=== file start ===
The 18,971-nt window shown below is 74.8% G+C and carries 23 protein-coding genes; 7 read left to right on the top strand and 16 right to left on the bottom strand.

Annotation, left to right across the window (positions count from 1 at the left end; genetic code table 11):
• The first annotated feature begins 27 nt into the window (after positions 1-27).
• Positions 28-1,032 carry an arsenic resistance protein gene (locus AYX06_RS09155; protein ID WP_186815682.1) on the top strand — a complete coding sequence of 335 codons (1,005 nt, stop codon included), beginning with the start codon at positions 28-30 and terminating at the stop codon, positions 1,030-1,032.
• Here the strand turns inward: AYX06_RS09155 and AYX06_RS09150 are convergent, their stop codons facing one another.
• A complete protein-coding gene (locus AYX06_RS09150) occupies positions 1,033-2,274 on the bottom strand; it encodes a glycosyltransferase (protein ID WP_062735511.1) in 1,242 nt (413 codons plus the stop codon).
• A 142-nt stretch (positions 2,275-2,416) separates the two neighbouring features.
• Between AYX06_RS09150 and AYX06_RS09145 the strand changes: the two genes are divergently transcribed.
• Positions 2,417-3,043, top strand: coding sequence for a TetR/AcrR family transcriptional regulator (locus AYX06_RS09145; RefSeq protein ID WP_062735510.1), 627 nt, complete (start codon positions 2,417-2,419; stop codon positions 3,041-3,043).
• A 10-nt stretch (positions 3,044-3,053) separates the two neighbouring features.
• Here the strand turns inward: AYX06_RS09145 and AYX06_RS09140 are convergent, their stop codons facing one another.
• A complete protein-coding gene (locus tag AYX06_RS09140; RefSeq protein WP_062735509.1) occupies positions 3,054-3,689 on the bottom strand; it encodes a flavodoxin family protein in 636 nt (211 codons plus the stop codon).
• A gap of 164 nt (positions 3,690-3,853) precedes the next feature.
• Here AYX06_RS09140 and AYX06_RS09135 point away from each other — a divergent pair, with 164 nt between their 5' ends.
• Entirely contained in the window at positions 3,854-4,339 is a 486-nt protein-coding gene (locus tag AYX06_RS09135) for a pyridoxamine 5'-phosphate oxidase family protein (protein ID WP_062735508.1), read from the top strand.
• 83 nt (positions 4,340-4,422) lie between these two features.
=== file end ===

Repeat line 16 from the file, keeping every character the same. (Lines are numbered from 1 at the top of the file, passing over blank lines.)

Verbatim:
• 83 nt (positions 4,340-4,422) lie between these two features.